When comparison is made between meat packers and fish produc-
ers in their relationships to the retail trade outlets, con-
sideration must be given to the fact that a very high percent-
age of the meat industry is controlled by a very few producers
while production (wholesale-shipper-sales) of fish is scat-
tered through thousands of concerns, none of which turn out
more than a minor fraction of the stock. The typical fish
wholesaler is trying to do a national business on village
principles. Associations of producers have been formed re-
peatedly,but their accomplishments have been limited.
( 26 )
The above conditions are not peculiar to Florida, but exist
in varying degree throughout the world. In some instances,
progressive governments have recognized the situation and
have taken steps to meet the sales resistance peculiar to the
industry. During the past few years, the Government organi-
zation of the business in parts of Canada has been of material
aid in building business, especially by developing quality
products. Germany has a unique aid to industry in the form
of Government owned trucks which travel through the country
displaying and selling fish of high quality while demonstrators
and lecturers tell various groups, including school children,
of the health value of seafood. The demonstrator-sales truck
is constantly replenished with high grade stock and the profit
from sales is reported to pay the cost of operation. One can
only conjecture what the advertising value of such a program
would be to the Florida fisheries especially during the tourist
season. Organizations of such demonstration work in Florida
requires initiative and capital. At the present time, the
only practical source of either is the State Government.
One might reason that sales from a unit such as suggested would
blanket sales by established local businesses. It is possible
that some of the latter vould be depressed and even put out of
business with benefit to both the industry and community but
from observations of somlewhat similar conditions, the consumer
purchase stimulus resulting from such a demonstration would
be very favorably reflected in high class markets. It might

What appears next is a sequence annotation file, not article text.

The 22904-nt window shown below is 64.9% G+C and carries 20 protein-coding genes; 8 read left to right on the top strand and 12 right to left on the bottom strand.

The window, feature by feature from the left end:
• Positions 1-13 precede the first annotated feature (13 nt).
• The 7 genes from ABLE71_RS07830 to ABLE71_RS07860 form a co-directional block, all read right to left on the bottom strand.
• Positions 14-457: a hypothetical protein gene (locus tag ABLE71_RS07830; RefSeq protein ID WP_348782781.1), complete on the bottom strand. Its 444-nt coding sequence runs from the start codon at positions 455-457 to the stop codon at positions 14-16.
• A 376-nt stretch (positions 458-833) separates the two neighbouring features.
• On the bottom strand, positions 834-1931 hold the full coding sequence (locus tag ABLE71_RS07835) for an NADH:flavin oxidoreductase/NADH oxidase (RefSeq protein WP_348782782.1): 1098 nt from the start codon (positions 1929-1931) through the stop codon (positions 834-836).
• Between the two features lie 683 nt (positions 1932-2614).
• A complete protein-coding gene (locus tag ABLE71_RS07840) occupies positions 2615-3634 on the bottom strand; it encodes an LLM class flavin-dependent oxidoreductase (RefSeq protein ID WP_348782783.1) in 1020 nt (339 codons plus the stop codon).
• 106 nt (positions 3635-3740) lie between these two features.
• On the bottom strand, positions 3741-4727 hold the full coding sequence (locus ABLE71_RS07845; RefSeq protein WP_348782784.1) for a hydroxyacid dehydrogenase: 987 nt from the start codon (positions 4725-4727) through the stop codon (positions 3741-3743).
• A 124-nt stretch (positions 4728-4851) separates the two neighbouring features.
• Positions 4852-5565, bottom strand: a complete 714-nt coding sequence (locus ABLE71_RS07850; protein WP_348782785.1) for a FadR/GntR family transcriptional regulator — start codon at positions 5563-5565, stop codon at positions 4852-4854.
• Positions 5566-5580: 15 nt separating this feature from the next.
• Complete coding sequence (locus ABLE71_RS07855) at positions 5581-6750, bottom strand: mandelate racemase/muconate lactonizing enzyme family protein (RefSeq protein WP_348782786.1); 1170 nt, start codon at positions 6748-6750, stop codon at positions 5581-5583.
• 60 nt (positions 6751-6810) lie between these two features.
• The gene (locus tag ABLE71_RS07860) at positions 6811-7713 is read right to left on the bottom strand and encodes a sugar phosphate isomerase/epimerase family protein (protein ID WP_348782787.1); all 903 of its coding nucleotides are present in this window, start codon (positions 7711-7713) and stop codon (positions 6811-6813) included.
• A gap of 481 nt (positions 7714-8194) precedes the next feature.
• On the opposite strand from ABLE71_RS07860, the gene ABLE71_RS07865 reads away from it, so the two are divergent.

result in the establishment of at least one first class sea-
food market in every one of Florida's largest cities, a con-
dition non-existant at present.
( 27 )
Bureau of Fisheries memorandum "Retailing of Fish" available
without cost, describes the best retailing practices observed
in seafood markets including many features of sales appeal,
including window displays. Many retailers have stated that
one of their handicaps in development of business was the lack
of fundamental knowledge of fish cookery in the home. At the
request of many progressive dealers and to assist them in over-
coming this trade resistance, the Bureau of Fisheries has pre-
pared a low cost publication, "Practical Fish Cookery", which
may be purchased from the Superintendent of Documents, 3ovorn-
ment Printing Office, Washington D. C. In this publication
there is provided plenty of space which the dealer may use for
The present licensing of seafood markets appears to exist for
revenue purposes only. TWhat has been said on this subject
under wholesalers, may be applied in principle to retailers.
Certain minimum sanitary standards might be required before
license to carry on the business is granted; it is believed
that local health officers would cooperate fully in seeing
that standards were maintained after once being in.tn.llod.
As an example of the slack conditions permitted around sea-
food markets, attention may be called to several cities
( not in Florida ) where local laws require that retailed
meat must be wrapped in clean butcher paper ( or equal ).
However, local authorities rule that fish is not meat; the
result is that fish is wrapped in newspaper of unknown history
while the land meat which is much more resistant to spoilage
is wrapped in clean fresh paper. In a few cities, a similar
condition exists concerning the display of foods in retail
stores. The law says that meat must be displayed under glass
I I I I I I I I I I I I ,
( 28 )
but fish ( the outlaw ) may be kept in tho open wvhre the
flies add to its attractiveness.
The opinion is advanced that the retail sale of fish should
receive serious attention from both conservation and health
authorities as well as from producers. Improvement in re-